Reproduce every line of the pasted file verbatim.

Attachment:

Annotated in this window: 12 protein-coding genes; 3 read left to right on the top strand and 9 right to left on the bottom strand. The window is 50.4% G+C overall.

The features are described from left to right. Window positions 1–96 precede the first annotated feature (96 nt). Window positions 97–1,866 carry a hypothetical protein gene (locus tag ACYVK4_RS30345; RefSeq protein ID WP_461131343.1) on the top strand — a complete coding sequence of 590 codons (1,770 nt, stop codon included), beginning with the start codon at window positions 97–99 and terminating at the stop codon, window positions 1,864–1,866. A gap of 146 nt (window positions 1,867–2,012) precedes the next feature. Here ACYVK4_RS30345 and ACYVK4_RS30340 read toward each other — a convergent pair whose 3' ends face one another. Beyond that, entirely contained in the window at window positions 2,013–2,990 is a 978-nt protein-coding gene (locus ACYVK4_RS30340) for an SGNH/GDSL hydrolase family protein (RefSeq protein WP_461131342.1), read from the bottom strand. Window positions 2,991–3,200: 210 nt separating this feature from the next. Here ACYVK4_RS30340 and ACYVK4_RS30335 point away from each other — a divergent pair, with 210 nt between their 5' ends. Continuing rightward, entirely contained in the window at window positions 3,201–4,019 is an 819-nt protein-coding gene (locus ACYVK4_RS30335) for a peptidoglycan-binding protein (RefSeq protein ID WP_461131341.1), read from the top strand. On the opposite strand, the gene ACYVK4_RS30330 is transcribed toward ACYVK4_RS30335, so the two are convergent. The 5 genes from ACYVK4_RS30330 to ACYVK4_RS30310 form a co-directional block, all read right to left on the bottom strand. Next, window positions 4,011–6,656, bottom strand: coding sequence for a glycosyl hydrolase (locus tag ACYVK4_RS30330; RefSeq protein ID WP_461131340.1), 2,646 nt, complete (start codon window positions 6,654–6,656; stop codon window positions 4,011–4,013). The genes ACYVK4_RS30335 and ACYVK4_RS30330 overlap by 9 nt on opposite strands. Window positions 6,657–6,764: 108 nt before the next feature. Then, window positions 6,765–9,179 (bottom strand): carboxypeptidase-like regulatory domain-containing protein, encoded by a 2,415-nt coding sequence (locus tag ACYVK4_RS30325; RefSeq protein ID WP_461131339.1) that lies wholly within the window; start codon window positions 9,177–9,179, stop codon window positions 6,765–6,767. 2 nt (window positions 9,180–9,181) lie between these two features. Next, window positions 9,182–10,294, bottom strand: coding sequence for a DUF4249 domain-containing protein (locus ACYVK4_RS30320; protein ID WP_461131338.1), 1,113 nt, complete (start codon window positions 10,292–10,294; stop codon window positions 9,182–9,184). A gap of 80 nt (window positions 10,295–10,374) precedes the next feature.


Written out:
Annotated in this window: 12 protein-coding genes; 3 read left to right on the top strand and 9 right to left on the bottom strand. The window is 50.4% G+C overall.

The features are described from left to right. Window positions 1–96 precede the first annotated feature (96 nt). Window positions 97–1,866 carry a hypothetical protein gene (locus tag ACYVK4_RS30345; RefSeq protein ID WP_461131343.1) on the top strand — a complete coding sequence of 590 codons (1,770 nt, stop codon included), beginning with the start codon at window positions 97–99 and terminating at the stop codon, window positions 1,864–1,866. A gap of 146 nt (window positions 1,867–2,012) precedes the next feature. Here ACYVK4_RS30345 and ACYVK4_RS30340 read toward each other — a convergent pair whose 3' ends face one another. Beyond that, entirely contained in the window at window positions 2,013–2,990 is a 978-nt protein-coding gene (locus ACYVK4_RS30340) for an SGNH/GDSL hydrolase family protein (RefSeq protein WP_461131342.1), read from the bottom strand. Window positions 2,991–3,200: 210 nt separating this feature from the next. Here ACYVK4_RS30340 and ACYVK4_RS30335 point away from each other — a divergent pair, with 210 nt between their 5' ends. Continuing rightward, entirely contained in the window at window positions 3,201–4,019 is an 819-nt protein-coding gene (locus ACYVK4_RS30335) for a peptidoglycan-binding protein (RefSeq protein ID WP_461131341.1), read from the top strand. On the opposite strand, the gene ACYVK4_RS30330 is transcribed toward ACYVK4_RS30335, so the two are convergent. The 5 genes from ACYVK4_RS30330 to ACYVK4_RS30310 form a co-directional block, all read right to left on the bottom strand. Next, window positions 4,011–6,656, bottom strand: coding sequence for a glycosyl hydrolase (locus tag ACYVK4_RS30330; RefSeq protein ID WP_461131340.1), 2,646 nt, complete (start codon window positions 6,654–6,656; stop codon window positions 4,011–4,013). The genes ACYVK4_RS30335 and ACYVK4_RS30330 overlap by 9 nt on opposite strands. Window positions 6,657–6,764: 108 nt before the next feature. Then, window positions 6,765–9,179 (bottom strand): carboxypeptidase-like regulatory domain-containing protein, encoded by a 2,415-nt coding sequence (locus tag ACYVK4_RS30325; RefSeq protein ID WP_461131339.1) that lies wholly within the window; start codon window positions 9,177–9,179, stop codon window positions 6,765–6,767. 2 nt (window positions 9,180–9,181) lie between these two features. Next, window positions 9,182–10,294, bottom strand: coding sequence for a DUF4249 domain-containing protein (locus ACYVK4_RS30320; protein ID WP_461131338.1), 1,113 nt, complete (start codon window positions 10,292–10,294; stop codon window positions 9,182–9,184). A gap of 80 nt (window positions 10,295–10,374) precedes the next feature.